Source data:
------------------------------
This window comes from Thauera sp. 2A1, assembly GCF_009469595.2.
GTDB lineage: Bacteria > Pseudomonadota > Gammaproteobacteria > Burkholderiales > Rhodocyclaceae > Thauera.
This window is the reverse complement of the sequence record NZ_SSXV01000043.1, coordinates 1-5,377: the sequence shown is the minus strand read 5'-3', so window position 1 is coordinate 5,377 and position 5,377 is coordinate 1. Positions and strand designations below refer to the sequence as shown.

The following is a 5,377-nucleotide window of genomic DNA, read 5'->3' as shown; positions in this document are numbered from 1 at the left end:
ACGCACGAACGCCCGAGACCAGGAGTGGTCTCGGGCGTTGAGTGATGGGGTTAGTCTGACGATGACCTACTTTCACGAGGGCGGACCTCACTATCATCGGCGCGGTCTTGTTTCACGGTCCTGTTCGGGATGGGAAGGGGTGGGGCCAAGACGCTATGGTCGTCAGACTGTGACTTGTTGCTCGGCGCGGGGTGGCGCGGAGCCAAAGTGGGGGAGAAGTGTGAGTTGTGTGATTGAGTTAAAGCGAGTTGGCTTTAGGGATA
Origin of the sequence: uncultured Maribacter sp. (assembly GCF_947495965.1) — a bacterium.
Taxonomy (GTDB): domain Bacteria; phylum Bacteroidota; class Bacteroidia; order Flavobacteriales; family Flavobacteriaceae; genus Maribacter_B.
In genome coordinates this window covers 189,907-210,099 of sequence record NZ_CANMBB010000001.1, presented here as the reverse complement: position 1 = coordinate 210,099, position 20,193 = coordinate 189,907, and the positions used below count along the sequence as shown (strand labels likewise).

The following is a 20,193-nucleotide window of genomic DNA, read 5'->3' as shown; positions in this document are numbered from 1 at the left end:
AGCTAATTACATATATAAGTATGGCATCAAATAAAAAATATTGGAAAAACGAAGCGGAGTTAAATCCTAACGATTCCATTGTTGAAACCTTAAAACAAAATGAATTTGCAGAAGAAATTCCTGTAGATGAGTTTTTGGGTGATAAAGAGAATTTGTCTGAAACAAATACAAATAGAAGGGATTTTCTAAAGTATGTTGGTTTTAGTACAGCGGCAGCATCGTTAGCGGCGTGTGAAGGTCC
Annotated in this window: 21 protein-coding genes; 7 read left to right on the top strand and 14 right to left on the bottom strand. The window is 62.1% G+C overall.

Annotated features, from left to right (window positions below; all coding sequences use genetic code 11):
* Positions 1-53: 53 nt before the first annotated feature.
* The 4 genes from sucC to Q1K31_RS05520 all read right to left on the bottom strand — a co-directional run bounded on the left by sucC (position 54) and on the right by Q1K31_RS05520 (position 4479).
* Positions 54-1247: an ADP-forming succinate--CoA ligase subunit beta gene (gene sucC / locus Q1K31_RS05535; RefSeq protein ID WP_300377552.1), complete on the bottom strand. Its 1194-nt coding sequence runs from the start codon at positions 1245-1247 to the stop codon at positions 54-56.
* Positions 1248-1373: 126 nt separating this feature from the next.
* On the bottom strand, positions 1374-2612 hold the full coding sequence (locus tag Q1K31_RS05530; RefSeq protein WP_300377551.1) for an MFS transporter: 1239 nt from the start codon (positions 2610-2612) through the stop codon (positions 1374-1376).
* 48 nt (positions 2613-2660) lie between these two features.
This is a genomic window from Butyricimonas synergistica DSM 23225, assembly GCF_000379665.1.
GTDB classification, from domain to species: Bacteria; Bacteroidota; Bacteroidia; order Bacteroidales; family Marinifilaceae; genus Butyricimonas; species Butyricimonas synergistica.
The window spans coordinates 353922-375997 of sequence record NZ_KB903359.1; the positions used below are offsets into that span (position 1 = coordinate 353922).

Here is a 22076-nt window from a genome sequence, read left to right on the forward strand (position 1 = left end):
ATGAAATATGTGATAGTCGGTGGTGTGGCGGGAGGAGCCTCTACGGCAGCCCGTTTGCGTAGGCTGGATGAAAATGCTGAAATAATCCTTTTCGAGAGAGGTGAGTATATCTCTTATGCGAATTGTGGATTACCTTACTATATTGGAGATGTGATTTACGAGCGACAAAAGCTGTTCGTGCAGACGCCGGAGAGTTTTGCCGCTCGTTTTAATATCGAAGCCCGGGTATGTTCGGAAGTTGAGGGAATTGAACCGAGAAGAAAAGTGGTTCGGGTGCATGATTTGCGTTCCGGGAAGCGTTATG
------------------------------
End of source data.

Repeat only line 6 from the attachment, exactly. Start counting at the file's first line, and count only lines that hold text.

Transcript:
Origin of the sequence: uncultured Maribacter sp. (assembly GCF_947495965.1) — a bacterium.